This disc is actually more deserving of an "excellent with reservations" grade based on the tracklist as eleven cuts have been duplicated from an out-of-print (but still easily available) compilation of Anson Funderburgh's work. Anson's catalog isn't exactly small (although a fair portion of it is currently out-of-print) but Shout Factory fell far short of issuing a solid overview by including only one cut with Darrell Nulisch as The Rockets' vocalist (The Blues Seem To Follow Me) as he was present and in tough form on Funderburgh's first two long-players for Black Top. Sam Myers was certainly a top-notch singer/harp and a solid replacement (many would agree Myers went on to define the band), but ignoring Nulisch's talents as a harpist borders on criminal. "Blast Off" surely contains great blues with excellent singing, harp, and guitar work but the label failed miserably in its quest to offer a "best of" assortment due to an inexplicable narrow-minded approach. (CR)

EARL GAINES Blue Label 95782 Crankshaft Blues ● CD $16.98
12 tracks, 45 min., recommended
Gaines had a taste of fame as early as 1955 when he sang on the Louis Brooks song It's Love Baby (24 Hours A Day) on Excello, a #3 hit on the national R&B charts. In the 1960s he has a hit and an LP on the HBR label (Hanna Barbera), a great "lost" soul album. In the early 1970s Gaines cut an LP for Deluxe, with little financial reward. He left music for 20 years, staged a comeback in 1989 and has been recording ever since. Recorded in the 1990s, this album features outtakes from Gaines' solo album on the Italian Appaloosa label (I Believe In Your Love, and for the Excello Legends album on Blue Moon, both deleted but worth finding. The remaining tracks (Baby Baby What's Wrong, and the title cut) come from a studio session cut in Nashville with The Roadrunners. On Someday Things Are Gonna Change, Gaines shares the mic with the song's author Roscoe Shelton. For an album of scraps and patches, it's pretty damn good. (JC)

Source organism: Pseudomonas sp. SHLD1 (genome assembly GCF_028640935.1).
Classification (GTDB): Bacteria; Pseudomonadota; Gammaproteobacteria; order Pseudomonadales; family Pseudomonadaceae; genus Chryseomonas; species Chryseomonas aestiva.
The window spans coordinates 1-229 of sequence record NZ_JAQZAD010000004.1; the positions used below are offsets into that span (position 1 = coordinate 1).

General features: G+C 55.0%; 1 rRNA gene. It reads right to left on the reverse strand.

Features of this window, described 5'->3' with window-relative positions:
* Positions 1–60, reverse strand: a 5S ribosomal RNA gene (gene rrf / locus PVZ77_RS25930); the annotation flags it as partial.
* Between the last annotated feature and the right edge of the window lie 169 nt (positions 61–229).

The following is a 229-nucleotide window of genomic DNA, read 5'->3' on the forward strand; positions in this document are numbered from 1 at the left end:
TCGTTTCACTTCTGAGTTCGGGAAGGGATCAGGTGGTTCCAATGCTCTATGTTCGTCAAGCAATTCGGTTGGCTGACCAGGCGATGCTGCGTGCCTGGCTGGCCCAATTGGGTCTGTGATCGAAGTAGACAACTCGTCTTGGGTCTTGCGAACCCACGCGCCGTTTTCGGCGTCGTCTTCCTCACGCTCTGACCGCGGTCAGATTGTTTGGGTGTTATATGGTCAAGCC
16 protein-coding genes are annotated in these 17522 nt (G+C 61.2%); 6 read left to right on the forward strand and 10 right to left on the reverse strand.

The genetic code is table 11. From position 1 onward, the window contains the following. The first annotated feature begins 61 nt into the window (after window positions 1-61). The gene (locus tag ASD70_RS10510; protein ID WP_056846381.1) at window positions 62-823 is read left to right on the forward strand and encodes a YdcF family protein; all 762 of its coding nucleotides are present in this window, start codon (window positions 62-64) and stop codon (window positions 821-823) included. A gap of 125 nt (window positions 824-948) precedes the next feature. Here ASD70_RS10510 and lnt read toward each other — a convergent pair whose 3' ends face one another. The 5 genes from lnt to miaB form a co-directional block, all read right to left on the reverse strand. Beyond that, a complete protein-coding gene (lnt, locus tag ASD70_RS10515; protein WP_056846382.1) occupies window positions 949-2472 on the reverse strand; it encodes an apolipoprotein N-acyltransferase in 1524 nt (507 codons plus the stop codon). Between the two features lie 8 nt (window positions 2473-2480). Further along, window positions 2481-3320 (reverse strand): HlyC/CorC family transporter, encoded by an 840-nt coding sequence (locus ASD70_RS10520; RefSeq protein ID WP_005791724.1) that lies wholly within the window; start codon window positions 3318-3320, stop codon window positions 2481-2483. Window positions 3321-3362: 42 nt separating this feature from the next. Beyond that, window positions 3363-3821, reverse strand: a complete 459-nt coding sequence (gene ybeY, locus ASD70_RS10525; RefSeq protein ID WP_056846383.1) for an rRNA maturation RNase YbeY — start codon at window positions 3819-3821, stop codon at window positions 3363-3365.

MEMO GONZALES & THE BLUESCASTERS Crosscut 11092 Live In The U.K. ● CD $16.98
13 tracks, 62 minutes, excellent
If you like your blues with a little roadhouse edge Memo Gonzalez & The Bluescasters] should fit the bill. Gonzalez is a potent singer and harp player with a long list of credits, and while his band may not garner the accolades they deserve, it surely isn't from lack of effort or versatility. Kai Strauss' guitar work, whether the infrequently used baritone sort heard on I've Been Thinking or the soul-drenched Stratocaster-wielding in Greyhound, is delivered with as much taste as it is with reckless abandon. An engine-like rhythm section propels the beats showing versatility on Junior Parker's I Wanna Ramble and T-Bone Walker's Tell Me What's The Reason without a hitch and the originals sit comfortably with time-tested covers. Great stuff. (CR)

BUDDY GUY Silvertone 81967 Can't Quit The Blues ● CD $48.98
3 CDs, 47 tracks, 220 minutes / 1 DVD, 11 tracks, 90 minutes - excellent